LIHUE — Nearly a year and a half into the search for a new fire chief, the Kauai County Fire Commission is essentially starting again from scratch.
The Kauai Fire Department has been without a chief for nine months following the retirement of Robert Westerman after 20 years with the KFD. The search for Westerman’s replacement began months before he stepped down.
The commission posted a revised job description online last week, which advertises a higher annual salary and looser minimum requirements than before.
The new fire chief will be paid $137,000 a year, a $10,000 increase from previous job postings made possible by a resolution approved by the county council earlier this year, which raised the maximum annual salaries for most county government department heads, effective July 1.
Perhaps more significant are changes to the job description that allow firefighters without a college degree to qualify for the position.
The newly-revised posting, which has been on multiple job search websites since Sept. 9, removed a paragraph from the job description that said candidates with a bachelor’s degree in fire science or administration who also held several certifications, “are highly desirable.”
The new job posting still asks for applicants with college degrees, but contains a caveat saying, “years of experience as a Deputy Fire Chief, Assistant Chief, fire Captain and Battalion Chief will also be considered.”
Office of Boards and Commissions Administrator Ellen Ching said Monday that the decision to change the job description came after two retired fire chiefs addressed the fire commission at its June meeting to express concerns that their applications hadn’t been considered because they didn’t hold four-year degrees.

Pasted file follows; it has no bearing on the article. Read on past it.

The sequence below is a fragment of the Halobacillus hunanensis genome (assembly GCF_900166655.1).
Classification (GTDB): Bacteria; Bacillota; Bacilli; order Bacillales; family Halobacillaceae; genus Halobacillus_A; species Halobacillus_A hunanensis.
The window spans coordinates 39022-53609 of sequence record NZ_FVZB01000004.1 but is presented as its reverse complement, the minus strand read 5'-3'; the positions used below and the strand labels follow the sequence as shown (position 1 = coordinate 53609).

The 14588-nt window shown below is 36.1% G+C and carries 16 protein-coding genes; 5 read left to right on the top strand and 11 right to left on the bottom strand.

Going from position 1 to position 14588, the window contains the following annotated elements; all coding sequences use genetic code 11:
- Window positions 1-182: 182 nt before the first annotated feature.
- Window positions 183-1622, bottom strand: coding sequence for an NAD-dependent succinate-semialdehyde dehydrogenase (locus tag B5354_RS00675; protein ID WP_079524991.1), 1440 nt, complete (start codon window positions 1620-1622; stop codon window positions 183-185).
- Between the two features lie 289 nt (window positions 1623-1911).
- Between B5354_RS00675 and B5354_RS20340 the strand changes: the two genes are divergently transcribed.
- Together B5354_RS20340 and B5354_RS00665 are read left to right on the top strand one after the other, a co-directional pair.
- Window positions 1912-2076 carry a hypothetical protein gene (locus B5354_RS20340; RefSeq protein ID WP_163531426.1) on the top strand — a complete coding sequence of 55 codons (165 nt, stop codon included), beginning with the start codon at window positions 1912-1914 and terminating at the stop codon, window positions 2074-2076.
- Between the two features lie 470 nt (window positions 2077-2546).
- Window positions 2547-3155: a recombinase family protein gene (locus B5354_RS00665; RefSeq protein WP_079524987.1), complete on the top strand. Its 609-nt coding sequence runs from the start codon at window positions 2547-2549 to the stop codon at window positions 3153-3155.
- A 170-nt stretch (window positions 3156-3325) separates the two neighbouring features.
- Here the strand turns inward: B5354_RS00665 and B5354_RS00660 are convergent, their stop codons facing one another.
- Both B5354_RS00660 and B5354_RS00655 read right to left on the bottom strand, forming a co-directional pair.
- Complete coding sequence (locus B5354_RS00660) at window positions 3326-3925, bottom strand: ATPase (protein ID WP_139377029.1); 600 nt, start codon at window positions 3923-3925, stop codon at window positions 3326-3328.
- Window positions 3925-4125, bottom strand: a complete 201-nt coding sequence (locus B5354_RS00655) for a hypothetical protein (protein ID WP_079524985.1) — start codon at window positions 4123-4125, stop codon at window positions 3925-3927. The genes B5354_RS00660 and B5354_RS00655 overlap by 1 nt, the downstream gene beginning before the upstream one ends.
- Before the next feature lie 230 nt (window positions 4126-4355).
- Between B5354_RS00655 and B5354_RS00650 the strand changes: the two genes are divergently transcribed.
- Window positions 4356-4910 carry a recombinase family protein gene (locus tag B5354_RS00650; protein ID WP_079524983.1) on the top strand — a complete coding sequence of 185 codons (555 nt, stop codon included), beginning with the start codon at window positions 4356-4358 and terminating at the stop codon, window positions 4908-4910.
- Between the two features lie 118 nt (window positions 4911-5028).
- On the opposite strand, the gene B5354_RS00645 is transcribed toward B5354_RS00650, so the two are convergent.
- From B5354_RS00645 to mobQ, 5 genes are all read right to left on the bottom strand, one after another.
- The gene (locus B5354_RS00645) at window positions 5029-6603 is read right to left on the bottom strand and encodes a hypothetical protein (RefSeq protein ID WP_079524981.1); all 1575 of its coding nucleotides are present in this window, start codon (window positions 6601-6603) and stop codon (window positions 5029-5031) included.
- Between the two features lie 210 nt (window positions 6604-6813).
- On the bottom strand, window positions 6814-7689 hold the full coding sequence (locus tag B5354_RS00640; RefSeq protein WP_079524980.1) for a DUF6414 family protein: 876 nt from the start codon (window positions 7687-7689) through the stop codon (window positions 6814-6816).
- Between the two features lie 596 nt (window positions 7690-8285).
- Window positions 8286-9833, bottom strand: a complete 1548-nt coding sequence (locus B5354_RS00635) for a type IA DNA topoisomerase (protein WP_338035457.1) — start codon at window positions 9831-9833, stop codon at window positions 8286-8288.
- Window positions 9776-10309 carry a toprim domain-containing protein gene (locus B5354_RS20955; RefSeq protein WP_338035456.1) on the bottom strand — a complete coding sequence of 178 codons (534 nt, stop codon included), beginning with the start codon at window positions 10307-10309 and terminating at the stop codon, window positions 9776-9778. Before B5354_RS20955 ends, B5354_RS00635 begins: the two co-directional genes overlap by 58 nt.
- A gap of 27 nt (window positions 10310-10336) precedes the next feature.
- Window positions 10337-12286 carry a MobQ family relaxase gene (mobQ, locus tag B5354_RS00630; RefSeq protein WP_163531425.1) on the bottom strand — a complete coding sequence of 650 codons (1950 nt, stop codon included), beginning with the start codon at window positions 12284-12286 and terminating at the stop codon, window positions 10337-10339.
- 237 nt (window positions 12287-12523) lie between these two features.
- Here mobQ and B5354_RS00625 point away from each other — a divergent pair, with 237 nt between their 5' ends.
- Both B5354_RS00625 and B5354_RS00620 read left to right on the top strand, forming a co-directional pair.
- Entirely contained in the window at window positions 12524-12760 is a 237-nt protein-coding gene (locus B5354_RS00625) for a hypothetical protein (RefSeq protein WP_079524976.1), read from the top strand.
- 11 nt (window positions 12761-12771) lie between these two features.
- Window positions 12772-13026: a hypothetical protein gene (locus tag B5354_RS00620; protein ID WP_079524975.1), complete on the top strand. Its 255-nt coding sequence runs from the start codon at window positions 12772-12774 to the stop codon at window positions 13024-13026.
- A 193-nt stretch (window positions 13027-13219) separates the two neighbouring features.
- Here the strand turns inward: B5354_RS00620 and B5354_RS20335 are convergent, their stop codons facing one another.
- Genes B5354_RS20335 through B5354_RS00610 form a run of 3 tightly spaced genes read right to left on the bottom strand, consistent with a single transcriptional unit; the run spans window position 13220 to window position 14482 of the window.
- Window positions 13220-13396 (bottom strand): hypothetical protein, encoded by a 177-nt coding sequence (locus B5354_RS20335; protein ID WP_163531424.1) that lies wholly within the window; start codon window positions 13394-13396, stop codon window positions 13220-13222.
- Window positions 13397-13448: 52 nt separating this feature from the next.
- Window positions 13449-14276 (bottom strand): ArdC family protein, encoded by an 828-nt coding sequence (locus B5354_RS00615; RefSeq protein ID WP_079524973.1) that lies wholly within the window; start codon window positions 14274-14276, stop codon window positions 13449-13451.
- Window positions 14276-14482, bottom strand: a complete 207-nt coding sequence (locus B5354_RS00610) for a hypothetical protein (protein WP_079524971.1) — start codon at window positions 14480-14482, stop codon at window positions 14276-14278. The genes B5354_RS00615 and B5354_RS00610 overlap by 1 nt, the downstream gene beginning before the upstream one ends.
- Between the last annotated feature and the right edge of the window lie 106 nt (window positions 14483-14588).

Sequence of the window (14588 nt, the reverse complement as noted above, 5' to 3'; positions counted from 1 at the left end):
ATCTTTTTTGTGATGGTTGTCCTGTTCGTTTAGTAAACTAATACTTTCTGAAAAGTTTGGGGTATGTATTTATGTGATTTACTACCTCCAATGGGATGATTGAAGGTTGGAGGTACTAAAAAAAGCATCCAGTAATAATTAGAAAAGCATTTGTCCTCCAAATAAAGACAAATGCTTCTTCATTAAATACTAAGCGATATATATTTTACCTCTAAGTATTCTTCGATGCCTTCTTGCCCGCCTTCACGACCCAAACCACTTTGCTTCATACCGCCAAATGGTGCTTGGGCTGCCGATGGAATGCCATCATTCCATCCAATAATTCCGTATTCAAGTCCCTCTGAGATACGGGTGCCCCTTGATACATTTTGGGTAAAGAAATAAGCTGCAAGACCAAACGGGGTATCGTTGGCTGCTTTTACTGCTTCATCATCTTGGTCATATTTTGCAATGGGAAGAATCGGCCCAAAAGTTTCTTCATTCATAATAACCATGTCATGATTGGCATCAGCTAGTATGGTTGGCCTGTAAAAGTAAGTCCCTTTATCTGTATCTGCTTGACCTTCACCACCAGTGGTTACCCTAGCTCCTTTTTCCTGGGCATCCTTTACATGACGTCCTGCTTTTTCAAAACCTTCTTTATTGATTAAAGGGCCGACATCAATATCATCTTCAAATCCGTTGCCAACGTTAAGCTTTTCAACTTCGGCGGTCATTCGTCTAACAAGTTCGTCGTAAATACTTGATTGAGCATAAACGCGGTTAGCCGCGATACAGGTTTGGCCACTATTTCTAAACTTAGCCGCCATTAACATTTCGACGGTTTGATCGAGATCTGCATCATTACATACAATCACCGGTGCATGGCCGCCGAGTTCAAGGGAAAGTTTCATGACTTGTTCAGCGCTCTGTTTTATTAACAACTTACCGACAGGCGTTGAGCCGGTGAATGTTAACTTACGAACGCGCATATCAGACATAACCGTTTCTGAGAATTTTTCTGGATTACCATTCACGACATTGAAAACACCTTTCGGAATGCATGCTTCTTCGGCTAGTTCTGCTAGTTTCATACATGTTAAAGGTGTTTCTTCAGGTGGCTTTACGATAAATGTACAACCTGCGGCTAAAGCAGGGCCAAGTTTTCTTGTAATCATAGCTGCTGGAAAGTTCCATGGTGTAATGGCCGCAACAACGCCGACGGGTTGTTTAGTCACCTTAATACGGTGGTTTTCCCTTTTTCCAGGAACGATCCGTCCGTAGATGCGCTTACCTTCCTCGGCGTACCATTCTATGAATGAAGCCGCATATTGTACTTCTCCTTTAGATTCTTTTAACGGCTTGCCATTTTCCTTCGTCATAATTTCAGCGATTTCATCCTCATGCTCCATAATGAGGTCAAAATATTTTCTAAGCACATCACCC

Ching did not disclose the identities of the former chiefs who testified but said their names would be in the minutes of the commission’s June meeting. They were not.
Deputy Chief Kilipaki Vaughan appears to be one logical choice for the job. As deputy, Vaughan ranks second in command to the chief, is familiar with the job and has said in the past that the two positions are virtually identical as far as day-to-day tasks are concerned. He also meets the job’s educational criteria.
According to Vaughan’s LinkedIn profile, he earned multiple degrees from University of Hawaii schools — a bachelor of arts in political science, a master’s in business administration and a law degree.
The only qualification Vaughan does not meet is a stipulation in the county charter that requires the fire chief to have a minimum of five years training and experience in fire prevention, “at least three years of which shall have been in a responsible administrative capacity.”
Vaughan has been with the KFD for 13 years but was not appointed to his current “administrative” position until November 2016, meaning he is two months shy of the three-year mark.
When asked why the job has not been offered to Vaughan, Ching said, “Good question. No comment.”
In an email Monday, a county spokesperson declined to comment “more than what has been posted in the job description.” When asked whether any candidates are being considered, the spokesperson said, “this is a brand new search.”
The job application deadline is Oct. 11.